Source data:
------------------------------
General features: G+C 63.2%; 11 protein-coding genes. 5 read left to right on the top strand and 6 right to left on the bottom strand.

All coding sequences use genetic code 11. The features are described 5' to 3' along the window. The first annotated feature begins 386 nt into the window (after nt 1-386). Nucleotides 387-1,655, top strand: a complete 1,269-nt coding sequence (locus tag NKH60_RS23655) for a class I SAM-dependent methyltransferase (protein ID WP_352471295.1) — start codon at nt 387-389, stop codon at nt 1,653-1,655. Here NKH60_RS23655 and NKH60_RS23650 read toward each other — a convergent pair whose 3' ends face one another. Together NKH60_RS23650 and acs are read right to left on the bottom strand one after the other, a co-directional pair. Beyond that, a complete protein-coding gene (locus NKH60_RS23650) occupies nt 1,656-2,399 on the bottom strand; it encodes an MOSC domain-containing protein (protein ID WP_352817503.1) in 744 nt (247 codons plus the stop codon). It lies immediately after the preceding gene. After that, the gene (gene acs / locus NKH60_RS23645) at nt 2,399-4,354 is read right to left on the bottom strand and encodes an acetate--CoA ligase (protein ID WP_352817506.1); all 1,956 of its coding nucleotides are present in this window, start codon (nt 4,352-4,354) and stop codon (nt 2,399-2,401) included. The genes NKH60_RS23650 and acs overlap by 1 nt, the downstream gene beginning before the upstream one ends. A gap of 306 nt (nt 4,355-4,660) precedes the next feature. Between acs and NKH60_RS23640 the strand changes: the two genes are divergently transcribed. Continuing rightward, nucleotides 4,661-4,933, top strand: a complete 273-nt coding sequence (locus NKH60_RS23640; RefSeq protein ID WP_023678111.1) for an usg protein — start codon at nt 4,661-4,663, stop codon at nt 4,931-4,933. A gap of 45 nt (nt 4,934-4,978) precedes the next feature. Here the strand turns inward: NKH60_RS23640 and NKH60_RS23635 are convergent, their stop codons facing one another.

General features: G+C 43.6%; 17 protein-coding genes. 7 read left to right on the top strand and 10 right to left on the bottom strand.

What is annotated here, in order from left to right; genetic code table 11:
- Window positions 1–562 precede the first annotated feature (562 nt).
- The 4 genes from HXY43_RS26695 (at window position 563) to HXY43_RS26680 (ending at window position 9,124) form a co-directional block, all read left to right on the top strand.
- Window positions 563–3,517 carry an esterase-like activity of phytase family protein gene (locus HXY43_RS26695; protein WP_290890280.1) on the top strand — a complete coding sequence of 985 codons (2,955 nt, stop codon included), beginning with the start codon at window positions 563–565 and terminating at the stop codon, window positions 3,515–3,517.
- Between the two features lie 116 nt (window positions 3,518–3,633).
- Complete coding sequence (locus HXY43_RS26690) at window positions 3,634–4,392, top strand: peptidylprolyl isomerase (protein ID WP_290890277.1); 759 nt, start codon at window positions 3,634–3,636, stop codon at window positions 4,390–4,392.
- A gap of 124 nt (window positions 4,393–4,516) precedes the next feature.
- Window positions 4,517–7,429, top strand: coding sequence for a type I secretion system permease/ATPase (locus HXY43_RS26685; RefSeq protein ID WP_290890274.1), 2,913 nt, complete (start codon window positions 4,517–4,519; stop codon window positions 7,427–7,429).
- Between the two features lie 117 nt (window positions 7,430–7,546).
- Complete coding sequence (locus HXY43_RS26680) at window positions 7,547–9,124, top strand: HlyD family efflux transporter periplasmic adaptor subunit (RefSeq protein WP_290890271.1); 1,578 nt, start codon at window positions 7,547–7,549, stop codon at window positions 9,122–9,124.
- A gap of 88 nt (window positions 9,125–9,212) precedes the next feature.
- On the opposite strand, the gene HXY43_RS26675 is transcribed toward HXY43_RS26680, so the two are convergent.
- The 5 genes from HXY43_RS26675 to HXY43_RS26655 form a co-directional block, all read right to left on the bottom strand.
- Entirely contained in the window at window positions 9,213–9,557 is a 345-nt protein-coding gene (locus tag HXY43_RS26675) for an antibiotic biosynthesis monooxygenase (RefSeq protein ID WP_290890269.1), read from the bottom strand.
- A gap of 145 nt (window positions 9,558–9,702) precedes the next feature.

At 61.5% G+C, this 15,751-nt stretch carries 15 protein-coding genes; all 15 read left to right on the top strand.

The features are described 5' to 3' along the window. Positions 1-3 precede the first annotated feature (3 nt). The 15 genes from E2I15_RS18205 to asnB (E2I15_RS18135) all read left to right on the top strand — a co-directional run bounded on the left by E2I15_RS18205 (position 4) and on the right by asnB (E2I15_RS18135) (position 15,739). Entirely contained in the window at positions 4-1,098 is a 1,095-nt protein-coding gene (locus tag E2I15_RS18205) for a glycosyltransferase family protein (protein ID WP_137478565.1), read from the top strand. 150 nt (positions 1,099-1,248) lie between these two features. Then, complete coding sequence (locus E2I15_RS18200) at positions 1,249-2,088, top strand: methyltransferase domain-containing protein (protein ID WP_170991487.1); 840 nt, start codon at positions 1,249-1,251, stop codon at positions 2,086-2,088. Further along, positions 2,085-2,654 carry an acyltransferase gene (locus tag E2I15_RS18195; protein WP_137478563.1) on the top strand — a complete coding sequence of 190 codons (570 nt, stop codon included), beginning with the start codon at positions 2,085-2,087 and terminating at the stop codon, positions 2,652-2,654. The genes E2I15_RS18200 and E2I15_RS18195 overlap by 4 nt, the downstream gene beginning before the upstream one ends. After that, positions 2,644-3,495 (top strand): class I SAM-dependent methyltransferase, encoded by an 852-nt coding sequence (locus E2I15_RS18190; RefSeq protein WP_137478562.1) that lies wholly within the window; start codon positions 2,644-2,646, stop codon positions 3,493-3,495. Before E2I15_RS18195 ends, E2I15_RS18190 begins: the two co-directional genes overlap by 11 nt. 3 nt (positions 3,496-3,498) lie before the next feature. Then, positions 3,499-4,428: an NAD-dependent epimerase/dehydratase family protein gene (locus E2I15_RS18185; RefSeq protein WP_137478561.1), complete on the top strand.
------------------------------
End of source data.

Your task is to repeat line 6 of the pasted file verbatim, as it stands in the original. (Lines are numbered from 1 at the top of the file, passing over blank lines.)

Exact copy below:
- The 4 genes from HXY43_RS26695 (at window position 563) to HXY43_RS26680 (ending at window position 9,124) form a co-directional block, all read left to right on the top strand.